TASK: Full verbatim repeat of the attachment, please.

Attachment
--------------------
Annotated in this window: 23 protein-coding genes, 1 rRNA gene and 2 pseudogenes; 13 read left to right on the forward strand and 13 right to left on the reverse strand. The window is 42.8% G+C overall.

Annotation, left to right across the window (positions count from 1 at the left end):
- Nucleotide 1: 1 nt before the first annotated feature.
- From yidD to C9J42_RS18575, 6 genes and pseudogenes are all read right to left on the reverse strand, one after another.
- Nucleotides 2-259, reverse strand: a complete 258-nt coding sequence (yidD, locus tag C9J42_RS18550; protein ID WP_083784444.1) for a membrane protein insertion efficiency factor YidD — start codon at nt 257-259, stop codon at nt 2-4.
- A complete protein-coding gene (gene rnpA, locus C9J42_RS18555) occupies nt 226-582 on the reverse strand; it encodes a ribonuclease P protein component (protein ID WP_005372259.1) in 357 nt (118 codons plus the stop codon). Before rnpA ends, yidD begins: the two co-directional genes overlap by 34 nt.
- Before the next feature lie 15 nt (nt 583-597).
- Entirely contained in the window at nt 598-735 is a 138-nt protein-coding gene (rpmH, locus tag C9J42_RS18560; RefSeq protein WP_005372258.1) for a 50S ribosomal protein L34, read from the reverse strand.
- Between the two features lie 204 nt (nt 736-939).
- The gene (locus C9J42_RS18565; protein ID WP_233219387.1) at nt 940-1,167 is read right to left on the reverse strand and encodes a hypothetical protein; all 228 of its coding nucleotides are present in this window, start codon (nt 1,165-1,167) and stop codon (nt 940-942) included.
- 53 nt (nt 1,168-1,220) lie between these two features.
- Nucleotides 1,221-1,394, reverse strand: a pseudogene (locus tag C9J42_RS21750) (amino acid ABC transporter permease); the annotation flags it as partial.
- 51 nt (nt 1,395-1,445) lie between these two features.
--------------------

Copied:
Annotated in this window: 23 protein-coding genes, 1 rRNA gene and 2 pseudogenes; 13 read left to right on the forward strand and 13 right to left on the reverse strand. The window is 42.8% G+C overall.

Annotation, left to right across the window (positions count from 1 at the left end):
- Nucleotide 1: 1 nt before the first annotated feature.
- From yidD to C9J42_RS18575, 6 genes and pseudogenes are all read right to left on the reverse strand, one after another.
- Nucleotides 2-259, reverse strand: a complete 258-nt coding sequence (yidD, locus tag C9J42_RS18550; protein ID WP_083784444.1) for a membrane protein insertion efficiency factor YidD — start codon at nt 257-259, stop codon at nt 2-4.
- A complete protein-coding gene (gene rnpA, locus C9J42_RS18555) occupies nt 226-582 on the reverse strand; it encodes a ribonuclease P protein component (protein ID WP_005372259.1) in 357 nt (118 codons plus the stop codon). Before rnpA ends, yidD begins: the two co-directional genes overlap by 34 nt.
- Before the next feature lie 15 nt (nt 583-597).
- Entirely contained in the window at nt 598-735 is a 138-nt protein-coding gene (rpmH, locus tag C9J42_RS18560; RefSeq protein WP_005372258.1) for a 50S ribosomal protein L34, read from the reverse strand.
- Between the two features lie 204 nt (nt 736-939).
- The gene (locus C9J42_RS18565; protein ID WP_233219387.1) at nt 940-1,167 is read right to left on the reverse strand and encodes a hypothetical protein; all 228 of its coding nucleotides are present in this window, start codon (nt 1,165-1,167) and stop codon (nt 940-942) included.
- 53 nt (nt 1,168-1,220) lie between these two features.
- Nucleotides 1,221-1,394, reverse strand: a pseudogene (locus tag C9J42_RS21750) (amino acid ABC transporter permease); the annotation flags it as partial.
- 51 nt (nt 1,395-1,445) lie between these two features.